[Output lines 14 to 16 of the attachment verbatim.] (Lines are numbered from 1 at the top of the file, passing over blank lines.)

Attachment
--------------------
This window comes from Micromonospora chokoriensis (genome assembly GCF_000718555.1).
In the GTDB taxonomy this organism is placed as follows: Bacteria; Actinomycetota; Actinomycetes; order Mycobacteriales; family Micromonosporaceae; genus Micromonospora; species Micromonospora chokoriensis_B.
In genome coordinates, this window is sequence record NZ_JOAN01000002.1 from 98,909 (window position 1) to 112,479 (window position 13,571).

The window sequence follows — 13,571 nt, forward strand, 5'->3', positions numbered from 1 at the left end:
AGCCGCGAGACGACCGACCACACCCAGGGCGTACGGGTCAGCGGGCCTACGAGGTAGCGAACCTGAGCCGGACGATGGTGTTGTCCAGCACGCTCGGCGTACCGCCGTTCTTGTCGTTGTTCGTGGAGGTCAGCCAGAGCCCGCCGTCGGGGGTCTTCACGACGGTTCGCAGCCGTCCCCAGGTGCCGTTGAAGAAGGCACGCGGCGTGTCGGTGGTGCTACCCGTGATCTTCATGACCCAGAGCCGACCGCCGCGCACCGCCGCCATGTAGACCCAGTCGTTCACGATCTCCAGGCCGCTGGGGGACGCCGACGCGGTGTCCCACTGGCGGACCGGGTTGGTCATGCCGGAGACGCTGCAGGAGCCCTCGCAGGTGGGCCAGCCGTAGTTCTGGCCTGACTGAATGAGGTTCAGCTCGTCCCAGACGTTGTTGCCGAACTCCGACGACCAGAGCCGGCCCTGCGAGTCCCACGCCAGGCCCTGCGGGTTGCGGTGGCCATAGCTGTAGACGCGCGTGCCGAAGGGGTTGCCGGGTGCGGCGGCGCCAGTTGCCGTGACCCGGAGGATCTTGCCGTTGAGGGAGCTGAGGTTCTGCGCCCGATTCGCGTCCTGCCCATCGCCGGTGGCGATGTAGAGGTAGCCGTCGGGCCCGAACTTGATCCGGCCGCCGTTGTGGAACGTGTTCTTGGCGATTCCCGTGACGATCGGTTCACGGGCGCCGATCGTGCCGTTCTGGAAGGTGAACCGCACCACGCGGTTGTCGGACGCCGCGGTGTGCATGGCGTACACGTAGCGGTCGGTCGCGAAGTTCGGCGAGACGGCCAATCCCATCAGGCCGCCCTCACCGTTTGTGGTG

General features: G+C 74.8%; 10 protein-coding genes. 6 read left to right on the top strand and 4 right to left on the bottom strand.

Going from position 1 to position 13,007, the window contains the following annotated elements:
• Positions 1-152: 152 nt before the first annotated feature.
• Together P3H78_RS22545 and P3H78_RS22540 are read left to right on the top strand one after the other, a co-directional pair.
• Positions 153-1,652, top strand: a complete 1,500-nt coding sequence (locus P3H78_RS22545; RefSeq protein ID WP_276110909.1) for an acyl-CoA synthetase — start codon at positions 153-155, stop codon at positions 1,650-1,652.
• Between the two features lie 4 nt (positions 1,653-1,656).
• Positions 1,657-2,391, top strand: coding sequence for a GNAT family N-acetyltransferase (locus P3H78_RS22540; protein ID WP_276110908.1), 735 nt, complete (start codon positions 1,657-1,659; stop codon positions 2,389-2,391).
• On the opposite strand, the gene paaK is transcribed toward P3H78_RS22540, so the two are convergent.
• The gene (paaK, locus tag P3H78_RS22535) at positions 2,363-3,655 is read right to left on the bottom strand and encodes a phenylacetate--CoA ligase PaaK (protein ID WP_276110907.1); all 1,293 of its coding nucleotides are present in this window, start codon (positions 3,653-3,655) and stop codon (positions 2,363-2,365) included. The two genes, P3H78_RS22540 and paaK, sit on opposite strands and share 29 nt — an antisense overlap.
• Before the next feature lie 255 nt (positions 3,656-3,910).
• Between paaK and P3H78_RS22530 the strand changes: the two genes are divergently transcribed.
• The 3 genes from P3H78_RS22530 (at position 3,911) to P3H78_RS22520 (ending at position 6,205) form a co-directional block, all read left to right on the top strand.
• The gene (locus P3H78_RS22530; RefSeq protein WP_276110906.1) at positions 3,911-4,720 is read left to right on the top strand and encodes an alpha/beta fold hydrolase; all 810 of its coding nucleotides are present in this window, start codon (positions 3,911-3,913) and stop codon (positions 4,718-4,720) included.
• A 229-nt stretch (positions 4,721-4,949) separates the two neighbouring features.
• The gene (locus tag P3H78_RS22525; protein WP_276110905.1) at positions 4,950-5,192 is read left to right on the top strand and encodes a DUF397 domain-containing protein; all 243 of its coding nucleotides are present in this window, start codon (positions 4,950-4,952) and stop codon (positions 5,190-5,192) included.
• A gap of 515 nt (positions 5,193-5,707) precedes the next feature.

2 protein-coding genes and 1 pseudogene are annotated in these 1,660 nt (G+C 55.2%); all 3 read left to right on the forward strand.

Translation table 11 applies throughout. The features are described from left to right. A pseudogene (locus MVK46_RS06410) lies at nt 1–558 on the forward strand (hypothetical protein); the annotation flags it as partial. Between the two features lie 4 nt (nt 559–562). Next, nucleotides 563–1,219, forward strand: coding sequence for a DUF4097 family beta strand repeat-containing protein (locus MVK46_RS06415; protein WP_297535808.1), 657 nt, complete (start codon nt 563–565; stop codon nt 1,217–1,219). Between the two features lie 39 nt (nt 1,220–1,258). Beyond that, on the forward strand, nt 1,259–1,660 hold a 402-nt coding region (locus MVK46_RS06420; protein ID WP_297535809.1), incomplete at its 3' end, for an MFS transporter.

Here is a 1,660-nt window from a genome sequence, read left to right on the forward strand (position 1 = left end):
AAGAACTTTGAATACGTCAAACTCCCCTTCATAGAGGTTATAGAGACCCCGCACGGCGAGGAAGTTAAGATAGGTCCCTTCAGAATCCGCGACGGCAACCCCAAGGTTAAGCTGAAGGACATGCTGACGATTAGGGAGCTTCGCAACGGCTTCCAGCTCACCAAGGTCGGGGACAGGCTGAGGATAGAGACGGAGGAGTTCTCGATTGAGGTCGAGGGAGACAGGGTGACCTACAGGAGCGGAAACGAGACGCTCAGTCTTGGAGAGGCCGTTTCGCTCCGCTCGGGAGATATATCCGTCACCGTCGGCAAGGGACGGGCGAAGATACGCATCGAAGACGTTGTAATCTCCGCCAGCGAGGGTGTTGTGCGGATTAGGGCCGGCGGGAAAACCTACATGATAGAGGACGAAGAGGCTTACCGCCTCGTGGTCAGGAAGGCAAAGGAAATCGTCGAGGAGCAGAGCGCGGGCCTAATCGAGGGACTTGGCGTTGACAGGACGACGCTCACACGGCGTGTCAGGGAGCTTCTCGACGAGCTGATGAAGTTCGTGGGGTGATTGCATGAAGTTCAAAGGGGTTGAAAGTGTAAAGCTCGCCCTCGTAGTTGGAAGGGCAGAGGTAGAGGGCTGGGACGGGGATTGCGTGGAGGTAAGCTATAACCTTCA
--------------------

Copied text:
• The gene (paaK, locus tag P3H78_RS22535) at positions 2,363-3,655 is read right to left on the bottom strand and encodes a phenylacetate--CoA ligase PaaK (protein ID WP_276110907.1); all 1,293 of its coding nucleotides are present in this window, start codon (positions 3,653-3,655) and stop codon (positions 2,363-2,365) included. The two genes, P3H78_RS22540 and paaK, sit on opposite strands and share 29 nt — an antisense overlap.
• Before the next feature lie 255 nt (positions 3,656-3,910).
• Between paaK and P3H78_RS22530 the strand changes: the two genes are divergently transcribed.